ciscoasa(config-webvpn)# file-encoding 10.86.5.174 cp860

Specifies the encoding for Clientless SSL VPN portal pages from specific CIFS servers. Thus, you can use different file-encoding values for CIFS servers that require different character encodings.

Sets the file-encoding attribute of the CIFS server 10.86.5.174 to support IBM860 (alias “CP860”) characters.

For a complete description of these commands, see the Cisco Security Appliance Command Reference .

Ensuring Clock Accuracy for SharePoint Access

The Clientless SSL VPN server on the ASA uses cookies to interact with applications such as Microsoft Word on the endpoint. The cookie expiration time set by the ASA can cause Word to malfunction when accessing documents on a SharePoint server if the time on the ASA is incorrect. To prevent this malfunction, set the ASA clock properly. We recommend configuring the ASA to dynamically synchronize the time with an NTP server. For instructions, see the section on setting the date and time in the general operations configuration guide.

Virtual Desktop Infrastructure (VDI)

The ASA supports connections to Citrix and VMWare VDI servers.

  • For Citrix, the ASA allows access through clientless portal to user's running Citrix Receiver.
  • VMWare is configured as a (smart tunnel) application.

VDI servers can also be accessed through bookmarks on the Clientless Portal, like other server applications.

Limitations

  • Authentication using certificates or Smart Cards is not supported for auto sign-on, since these forms of authentication do not allow the ASA in the middle.
  • The XML service must be installed and configured on the XenApp and XenDesktop servers.
  • Client certificate verifications, double Auth, internal passwords and CSD (all of CSD, not just Vault) are not supported when standalone mobile clients are used.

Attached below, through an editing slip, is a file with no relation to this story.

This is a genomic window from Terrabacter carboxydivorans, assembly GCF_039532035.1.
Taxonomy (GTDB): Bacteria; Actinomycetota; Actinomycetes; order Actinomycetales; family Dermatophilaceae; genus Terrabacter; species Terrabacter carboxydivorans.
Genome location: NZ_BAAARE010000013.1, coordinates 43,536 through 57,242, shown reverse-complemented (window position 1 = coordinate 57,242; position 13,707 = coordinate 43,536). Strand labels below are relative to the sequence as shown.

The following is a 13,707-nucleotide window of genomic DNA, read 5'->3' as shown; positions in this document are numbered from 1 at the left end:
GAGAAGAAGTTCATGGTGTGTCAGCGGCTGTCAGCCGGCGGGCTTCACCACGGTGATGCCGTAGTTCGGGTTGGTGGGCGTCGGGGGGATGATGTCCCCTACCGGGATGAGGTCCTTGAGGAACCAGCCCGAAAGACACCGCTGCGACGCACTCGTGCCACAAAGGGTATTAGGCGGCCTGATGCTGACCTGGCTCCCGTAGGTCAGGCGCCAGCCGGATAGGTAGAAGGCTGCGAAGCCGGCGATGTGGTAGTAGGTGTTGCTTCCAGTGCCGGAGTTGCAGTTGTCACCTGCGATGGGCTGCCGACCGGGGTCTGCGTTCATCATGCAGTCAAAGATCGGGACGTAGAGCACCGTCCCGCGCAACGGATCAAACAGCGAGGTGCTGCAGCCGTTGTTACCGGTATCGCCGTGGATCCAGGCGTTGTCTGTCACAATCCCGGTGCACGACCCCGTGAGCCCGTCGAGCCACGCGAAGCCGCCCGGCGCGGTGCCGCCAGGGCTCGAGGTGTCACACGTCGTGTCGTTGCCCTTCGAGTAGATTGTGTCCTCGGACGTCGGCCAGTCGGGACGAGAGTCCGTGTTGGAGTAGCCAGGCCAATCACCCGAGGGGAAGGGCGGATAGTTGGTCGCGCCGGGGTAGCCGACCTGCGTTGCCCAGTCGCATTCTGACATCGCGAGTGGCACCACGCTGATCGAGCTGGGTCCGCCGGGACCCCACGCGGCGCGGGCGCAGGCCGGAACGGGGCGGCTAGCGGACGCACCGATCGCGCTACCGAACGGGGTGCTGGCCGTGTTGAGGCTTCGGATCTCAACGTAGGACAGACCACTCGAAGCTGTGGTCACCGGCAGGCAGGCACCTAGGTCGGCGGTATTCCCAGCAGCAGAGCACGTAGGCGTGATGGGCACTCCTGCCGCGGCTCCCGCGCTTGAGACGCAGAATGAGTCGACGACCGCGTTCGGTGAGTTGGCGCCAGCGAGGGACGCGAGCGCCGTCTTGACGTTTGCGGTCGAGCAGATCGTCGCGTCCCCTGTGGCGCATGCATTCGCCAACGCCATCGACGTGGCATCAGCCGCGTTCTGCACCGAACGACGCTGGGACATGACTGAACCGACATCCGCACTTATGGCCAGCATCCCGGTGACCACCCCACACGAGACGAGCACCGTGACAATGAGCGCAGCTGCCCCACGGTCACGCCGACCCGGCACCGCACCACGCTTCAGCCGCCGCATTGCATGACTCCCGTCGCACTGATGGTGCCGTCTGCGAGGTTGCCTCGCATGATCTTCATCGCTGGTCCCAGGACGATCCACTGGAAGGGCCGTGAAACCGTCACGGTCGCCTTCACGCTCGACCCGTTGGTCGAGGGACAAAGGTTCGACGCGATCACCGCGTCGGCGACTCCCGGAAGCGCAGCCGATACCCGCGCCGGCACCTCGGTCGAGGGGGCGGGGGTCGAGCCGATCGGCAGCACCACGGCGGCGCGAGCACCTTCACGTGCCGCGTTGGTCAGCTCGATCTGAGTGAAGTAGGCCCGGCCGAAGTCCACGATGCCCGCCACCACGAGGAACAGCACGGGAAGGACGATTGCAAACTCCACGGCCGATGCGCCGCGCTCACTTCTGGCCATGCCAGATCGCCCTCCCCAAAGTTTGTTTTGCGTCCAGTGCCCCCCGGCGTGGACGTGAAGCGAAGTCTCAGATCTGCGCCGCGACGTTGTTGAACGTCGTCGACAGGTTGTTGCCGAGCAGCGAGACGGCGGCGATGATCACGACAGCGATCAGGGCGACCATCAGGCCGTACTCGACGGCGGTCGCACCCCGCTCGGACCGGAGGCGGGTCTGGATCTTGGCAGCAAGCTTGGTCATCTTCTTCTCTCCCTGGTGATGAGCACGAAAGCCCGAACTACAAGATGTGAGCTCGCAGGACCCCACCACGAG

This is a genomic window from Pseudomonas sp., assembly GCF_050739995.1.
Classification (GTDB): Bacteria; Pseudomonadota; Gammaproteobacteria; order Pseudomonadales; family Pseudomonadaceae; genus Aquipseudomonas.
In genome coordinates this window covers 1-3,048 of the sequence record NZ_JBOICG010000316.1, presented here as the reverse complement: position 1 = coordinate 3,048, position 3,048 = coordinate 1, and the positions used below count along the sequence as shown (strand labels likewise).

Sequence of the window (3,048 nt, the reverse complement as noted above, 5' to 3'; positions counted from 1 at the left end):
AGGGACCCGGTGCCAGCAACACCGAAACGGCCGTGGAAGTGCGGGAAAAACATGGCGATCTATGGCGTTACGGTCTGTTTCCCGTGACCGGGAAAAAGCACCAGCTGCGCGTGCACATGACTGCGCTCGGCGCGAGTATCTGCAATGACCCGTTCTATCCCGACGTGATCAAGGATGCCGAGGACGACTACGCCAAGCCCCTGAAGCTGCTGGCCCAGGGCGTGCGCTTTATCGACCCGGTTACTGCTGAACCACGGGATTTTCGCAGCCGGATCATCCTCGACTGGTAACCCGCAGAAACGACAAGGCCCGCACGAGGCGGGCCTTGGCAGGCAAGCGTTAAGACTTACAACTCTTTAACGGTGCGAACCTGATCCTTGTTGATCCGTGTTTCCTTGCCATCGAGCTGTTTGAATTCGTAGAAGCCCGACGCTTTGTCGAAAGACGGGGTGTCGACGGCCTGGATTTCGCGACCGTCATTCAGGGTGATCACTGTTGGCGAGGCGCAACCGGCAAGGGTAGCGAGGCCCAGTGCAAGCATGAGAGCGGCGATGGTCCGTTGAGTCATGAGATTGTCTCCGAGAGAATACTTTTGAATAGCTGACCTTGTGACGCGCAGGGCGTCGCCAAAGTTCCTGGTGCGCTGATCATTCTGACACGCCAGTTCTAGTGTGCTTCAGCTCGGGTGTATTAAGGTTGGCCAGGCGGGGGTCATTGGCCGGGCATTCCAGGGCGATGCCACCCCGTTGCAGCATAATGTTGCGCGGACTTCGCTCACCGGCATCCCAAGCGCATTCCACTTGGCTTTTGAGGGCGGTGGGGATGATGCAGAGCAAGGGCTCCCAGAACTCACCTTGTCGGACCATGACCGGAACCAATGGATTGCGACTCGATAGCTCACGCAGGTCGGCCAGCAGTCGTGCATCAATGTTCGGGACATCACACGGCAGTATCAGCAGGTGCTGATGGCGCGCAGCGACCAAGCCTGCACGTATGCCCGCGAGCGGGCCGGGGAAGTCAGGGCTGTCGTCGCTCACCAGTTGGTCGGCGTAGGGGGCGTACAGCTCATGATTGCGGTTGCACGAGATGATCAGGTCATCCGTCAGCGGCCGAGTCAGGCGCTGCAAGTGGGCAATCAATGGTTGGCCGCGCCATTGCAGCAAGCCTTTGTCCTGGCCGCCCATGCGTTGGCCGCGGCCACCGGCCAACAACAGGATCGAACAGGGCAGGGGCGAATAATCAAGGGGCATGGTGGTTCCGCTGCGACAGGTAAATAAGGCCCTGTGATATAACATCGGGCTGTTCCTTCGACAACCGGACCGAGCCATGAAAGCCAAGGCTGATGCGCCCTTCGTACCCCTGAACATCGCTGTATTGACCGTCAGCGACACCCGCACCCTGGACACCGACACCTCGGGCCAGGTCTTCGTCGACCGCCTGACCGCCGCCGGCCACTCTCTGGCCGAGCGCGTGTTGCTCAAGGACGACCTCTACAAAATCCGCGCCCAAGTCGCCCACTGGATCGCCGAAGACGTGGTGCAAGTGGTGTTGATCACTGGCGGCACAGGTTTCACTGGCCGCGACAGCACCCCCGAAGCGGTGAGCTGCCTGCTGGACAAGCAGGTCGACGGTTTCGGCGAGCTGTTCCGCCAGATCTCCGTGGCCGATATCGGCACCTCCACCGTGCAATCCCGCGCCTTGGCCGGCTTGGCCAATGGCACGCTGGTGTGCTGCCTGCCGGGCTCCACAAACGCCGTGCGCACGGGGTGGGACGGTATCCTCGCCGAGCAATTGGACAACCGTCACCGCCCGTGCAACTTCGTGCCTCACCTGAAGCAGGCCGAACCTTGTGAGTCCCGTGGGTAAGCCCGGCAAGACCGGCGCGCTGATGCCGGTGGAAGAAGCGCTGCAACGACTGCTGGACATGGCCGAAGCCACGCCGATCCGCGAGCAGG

Citrix Mobile Support

A mobile user running the Citrix Receiver can connect to the Citrix server by:

  • Connecting to the ASA with AnyConnect, and then connecting to the Citrix server.
  • Connecting to the Citrix server through the ASA, without using the AnyConnect client. Logon credentials can include:

A connection profile alias (also referred to as a tunnel-group alias) in the Citrix logon screen. A VDI server can have several group policies, each with different authorization and connection settings.

An RSA SecureID token value, when the RSA server is configured. RSA support includes next token for an invalid entry, and also for entering a new PIN for an initial or expired PIN.

Supported Mobile Devices

  • iPad—Citrix Receiver version 4.x or later
  • iPhone/iTouch—Citrix Receiver version 4.x or later
  • Android 2.x/3.x/4.0/4.1 phone—Citrix Receiver version 2.x or later
  • Android 4.0 phone—Citrix Receiver version 2.x or later

Limitations

Certificate Limitations

  • Certificate/Smart Card authentication is not supported as means of auto sign-on.
  • Client certificate verifications and CSD are not supported
  • Md5 signature in the certificates are not working because of security issue, which is a known problem on iOS: http://support.citrix.com/article/CTX132798